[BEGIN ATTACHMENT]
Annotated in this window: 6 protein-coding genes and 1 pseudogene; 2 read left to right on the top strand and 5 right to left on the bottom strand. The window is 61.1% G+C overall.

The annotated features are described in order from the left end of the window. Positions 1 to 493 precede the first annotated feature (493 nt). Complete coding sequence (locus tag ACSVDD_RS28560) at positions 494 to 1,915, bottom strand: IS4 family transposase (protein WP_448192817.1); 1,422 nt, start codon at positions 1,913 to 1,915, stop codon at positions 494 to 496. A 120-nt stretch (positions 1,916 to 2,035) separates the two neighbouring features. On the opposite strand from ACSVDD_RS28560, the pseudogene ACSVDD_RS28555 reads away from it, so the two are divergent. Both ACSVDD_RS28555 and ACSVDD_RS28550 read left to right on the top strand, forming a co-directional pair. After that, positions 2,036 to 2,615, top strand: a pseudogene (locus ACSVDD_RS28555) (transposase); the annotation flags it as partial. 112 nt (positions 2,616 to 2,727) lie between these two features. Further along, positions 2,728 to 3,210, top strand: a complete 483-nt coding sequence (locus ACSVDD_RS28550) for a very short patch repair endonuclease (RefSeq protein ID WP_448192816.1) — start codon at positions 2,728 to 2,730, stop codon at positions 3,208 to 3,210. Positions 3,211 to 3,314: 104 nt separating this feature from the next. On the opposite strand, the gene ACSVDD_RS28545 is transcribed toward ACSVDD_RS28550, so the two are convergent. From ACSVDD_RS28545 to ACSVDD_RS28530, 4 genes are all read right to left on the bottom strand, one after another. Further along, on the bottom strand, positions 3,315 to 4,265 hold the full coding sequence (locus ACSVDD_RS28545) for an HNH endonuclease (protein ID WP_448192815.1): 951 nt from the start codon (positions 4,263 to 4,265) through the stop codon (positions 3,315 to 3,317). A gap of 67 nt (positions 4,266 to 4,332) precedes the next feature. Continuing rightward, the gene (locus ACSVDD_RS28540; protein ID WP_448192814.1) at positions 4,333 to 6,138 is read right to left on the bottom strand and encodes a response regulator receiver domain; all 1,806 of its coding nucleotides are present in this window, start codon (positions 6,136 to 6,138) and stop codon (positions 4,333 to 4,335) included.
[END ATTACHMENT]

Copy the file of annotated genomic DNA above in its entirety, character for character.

Annotated in this window: 6 protein-coding genes and 1 pseudogene; 2 read left to right on the top strand and 5 right to left on the bottom strand. The window is 61.1% G+C overall.

The annotated features are described in order from the left end of the window. Positions 1 to 493 precede the first annotated feature (493 nt). Complete coding sequence (locus tag ACSVDD_RS28560) at positions 494 to 1,915, bottom strand: IS4 family transposase (protein WP_448192817.1); 1,422 nt, start codon at positions 1,913 to 1,915, stop codon at positions 494 to 496. A 120-nt stretch (positions 1,916 to 2,035) separates the two neighbouring features. On the opposite strand from ACSVDD_RS28560, the pseudogene ACSVDD_RS28555 reads away from it, so the two are divergent. Both ACSVDD_RS28555 and ACSVDD_RS28550 read left to right on the top strand, forming a co-directional pair. After that, positions 2,036 to 2,615, top strand: a pseudogene (locus ACSVDD_RS28555) (transposase); the annotation flags it as partial. 112 nt (positions 2,616 to 2,727) lie between these two features. Further along, positions 2,728 to 3,210, top strand: a complete 483-nt coding sequence (locus ACSVDD_RS28550) for a very short patch repair endonuclease (RefSeq protein ID WP_448192816.1) — start codon at positions 2,728 to 2,730, stop codon at positions 3,208 to 3,210. Positions 3,211 to 3,314: 104 nt separating this feature from the next. On the opposite strand, the gene ACSVDD_RS28545 is transcribed toward ACSVDD_RS28550, so the two are convergent. From ACSVDD_RS28545 to ACSVDD_RS28530, 4 genes are all read right to left on the bottom strand, one after another. Further along, on the bottom strand, positions 3,315 to 4,265 hold the full coding sequence (locus ACSVDD_RS28545) for an HNH endonuclease (protein ID WP_448192815.1): 951 nt from the start codon (positions 4,263 to 4,265) through the stop codon (positions 3,315 to 3,317). A gap of 67 nt (positions 4,266 to 4,332) precedes the next feature. Continuing rightward, the gene (locus ACSVDD_RS28540; protein ID WP_448192814.1) at positions 4,333 to 6,138 is read right to left on the bottom strand and encodes a response regulator receiver domain; all 1,806 of its coding nucleotides are present in this window, start codon (positions 6,136 to 6,138) and stop codon (positions 4,333 to 4,335) included.